Robert Mueller appointed special counsel to oversee probe into Russia's interference in 2016 election
Mueller will oversee the investigation into efforts to influence the election.
— -- The United States Department of Justice has announced that a special counsel has been appointed to investigate Russian interference into last year's presidential election and links or coordination with the campaign of President Donald Trump.
Former FBI Director Robert Mueller was assigned by Deputy Attorney General Rod Rosenstein to "oversee the previously-confirmed FBI investigation of Russian government efforts to influence the 2016 presidential election, and related matters."
In a statement, Rosenstein said, "My decision is not a finding that crimes have been committed or that any prosecution is warranted. I have made no such determination. What I have determined is that based upon the unique circumstances, the public interest requires me to place this investigation under the authority of a person who exercises a degree of independence from the normal chain of command."
"I accept this responsibility and will discharge it to the best of my ability," said Mueller in a statement.
Mueller will have 60 days to put together a budget for resources to conduct the investigation and that budget must be approved by Rosenstein. Attorney General Jeff Sessions previously recused himself from all matters related to the presidential campaign.
"Special Counsel Mueller will have all appropriate resources to conduct a thorough and complete investigation, and I am confident that he will follow the facts, apply the law and reach a just result," said Rosenstein in the statement.
Justice Department officials were in touch with Mueller within days of the firing of FBI Director James Comey last week. Comey confirmed in March that the bureau was actively investigating Russian influence and collusion with the Trump campaign.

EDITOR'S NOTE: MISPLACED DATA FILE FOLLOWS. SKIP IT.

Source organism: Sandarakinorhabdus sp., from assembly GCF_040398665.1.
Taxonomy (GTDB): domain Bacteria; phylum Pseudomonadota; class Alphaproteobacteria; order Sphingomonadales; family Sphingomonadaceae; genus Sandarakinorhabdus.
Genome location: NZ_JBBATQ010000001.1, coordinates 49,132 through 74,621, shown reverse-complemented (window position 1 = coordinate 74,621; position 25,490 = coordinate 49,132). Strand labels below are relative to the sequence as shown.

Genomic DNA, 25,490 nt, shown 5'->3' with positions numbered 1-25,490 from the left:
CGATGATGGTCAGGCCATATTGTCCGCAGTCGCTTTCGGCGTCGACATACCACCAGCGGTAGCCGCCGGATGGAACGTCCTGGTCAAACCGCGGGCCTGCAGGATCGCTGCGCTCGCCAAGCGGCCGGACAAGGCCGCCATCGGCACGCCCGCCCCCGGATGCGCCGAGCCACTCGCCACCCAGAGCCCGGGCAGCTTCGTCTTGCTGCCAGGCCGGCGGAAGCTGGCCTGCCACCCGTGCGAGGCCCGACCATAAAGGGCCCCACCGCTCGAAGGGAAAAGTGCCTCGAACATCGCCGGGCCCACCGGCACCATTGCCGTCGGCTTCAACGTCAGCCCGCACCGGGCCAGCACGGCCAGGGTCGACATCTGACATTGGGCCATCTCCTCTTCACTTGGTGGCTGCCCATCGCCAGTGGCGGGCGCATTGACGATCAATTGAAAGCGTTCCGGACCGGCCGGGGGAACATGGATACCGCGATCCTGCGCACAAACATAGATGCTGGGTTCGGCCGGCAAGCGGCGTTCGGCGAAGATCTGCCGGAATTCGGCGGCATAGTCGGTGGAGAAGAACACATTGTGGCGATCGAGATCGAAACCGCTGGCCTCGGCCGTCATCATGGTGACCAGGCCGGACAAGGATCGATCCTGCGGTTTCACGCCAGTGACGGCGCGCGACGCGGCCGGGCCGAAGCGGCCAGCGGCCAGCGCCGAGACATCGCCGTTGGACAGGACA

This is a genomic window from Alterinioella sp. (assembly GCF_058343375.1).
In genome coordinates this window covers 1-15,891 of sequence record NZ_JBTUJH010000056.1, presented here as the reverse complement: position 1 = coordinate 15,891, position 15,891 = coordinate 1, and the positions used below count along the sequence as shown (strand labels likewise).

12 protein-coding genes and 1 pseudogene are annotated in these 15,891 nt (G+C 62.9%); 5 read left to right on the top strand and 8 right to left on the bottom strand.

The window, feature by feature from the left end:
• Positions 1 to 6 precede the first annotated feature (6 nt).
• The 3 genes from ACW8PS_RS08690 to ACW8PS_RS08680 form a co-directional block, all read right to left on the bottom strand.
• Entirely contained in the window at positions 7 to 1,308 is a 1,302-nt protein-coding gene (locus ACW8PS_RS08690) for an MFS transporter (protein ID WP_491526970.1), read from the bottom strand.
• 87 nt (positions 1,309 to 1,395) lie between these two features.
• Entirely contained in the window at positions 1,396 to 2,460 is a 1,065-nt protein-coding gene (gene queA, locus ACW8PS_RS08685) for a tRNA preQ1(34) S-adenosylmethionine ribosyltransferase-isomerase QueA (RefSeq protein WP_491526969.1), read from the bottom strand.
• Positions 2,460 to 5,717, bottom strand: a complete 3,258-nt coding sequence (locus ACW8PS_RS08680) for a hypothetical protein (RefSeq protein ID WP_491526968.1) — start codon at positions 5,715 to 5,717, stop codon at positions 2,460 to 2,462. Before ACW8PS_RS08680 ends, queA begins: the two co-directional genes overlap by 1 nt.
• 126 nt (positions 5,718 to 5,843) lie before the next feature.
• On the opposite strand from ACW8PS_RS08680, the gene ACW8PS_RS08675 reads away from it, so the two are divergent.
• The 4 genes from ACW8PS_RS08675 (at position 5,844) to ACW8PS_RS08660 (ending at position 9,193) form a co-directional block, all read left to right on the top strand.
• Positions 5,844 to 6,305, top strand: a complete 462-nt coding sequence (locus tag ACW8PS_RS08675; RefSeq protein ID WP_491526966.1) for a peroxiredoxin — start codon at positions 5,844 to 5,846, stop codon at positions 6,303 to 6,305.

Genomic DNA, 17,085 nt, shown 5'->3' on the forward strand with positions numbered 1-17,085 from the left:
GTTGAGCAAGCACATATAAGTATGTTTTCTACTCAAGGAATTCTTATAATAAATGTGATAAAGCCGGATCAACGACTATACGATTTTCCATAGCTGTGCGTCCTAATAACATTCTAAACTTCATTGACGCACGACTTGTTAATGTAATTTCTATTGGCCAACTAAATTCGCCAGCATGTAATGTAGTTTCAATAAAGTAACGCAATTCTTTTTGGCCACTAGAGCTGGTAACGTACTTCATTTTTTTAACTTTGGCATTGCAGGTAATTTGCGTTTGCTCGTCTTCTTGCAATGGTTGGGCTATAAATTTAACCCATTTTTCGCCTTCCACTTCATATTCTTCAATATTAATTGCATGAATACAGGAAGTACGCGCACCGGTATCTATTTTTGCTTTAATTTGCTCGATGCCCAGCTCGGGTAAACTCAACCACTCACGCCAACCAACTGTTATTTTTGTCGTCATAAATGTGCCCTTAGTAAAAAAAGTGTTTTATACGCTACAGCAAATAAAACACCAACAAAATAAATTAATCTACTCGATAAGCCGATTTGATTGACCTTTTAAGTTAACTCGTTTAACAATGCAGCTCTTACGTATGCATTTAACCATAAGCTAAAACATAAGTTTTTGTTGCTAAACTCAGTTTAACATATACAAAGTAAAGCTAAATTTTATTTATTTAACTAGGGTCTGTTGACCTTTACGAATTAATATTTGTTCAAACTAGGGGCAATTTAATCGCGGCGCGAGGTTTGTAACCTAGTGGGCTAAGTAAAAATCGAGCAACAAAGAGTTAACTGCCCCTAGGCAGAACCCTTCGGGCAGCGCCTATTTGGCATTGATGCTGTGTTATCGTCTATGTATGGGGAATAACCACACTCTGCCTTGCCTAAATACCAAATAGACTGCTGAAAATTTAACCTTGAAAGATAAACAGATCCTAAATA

As special counsel, Mueller can be expected to have the full powers and independent authority to exercise all investigative and prosecutorial functions of any United States attorney. These powers include the ability to take matters before a grand jury, issue subpoenas and assign federal agents to the case.
The White House was informed of the decision less than an hour before it was publicly announced Wednesday and released a statement from the president over two hours later.
"As I have stated many times, a thorough investigation will confirm what we already know -- there was no collusion between my campaign and any foreign entity," read the statement from Trump. "I look forward to this matter concluding quickly. In the meantime, I will never stop fighting for the people and the issues that matter most to the future of our country."
Administration officials have previously said that they see no need for a special counsel. On Monday, White House press secretary Sean Spicer said the investigations led by committees in the House and Senate, plus the FBI, were sufficient.
"I don’t know why you need additional resources when you already have three entities," said Spicer.
Mueller, 72, served as FBI director for 12 years after his nomination by President George W. Bush in 2001. Prior to leading the bureau, Mueller was the U.S. attorney for the Northern District of California and served as an assistant attorney general in between stints in private practice. He joined law firm WilmerHale as a partner in 2014 but resigned "immediately upon his appointment" Wednesday, according to a firm spokesperson.
The appointment of Mueller as special counsel comes amid a fraught week for the Trump administration. On Tuesday, ABC News learned from sources that Comey, Mueller's successor at the FBI, was asked by Trump in February to end the bureau's investigation into former national security adviser Michael Flynn. Comey then wrote of the request in a memo he shared with top FBI associates.
Flynn was fired after it was revealed that he misled administration officials, including Vice President Mike Pence, about the nature of his conversations with Russian officials, including Russia's Ambassador to the U.S. Sergey Kislyak, prior to Trump's inauguration.
On Monday, it was uncovered that Trump shared classified intelligence with Russian officials, one of whom was Kislyak, during a meeting at the White House last week. The president later said he had the "absolute right" to disclose the information, even as members of his administration disputed the story.
ABC News' Jack Date contributed to this report.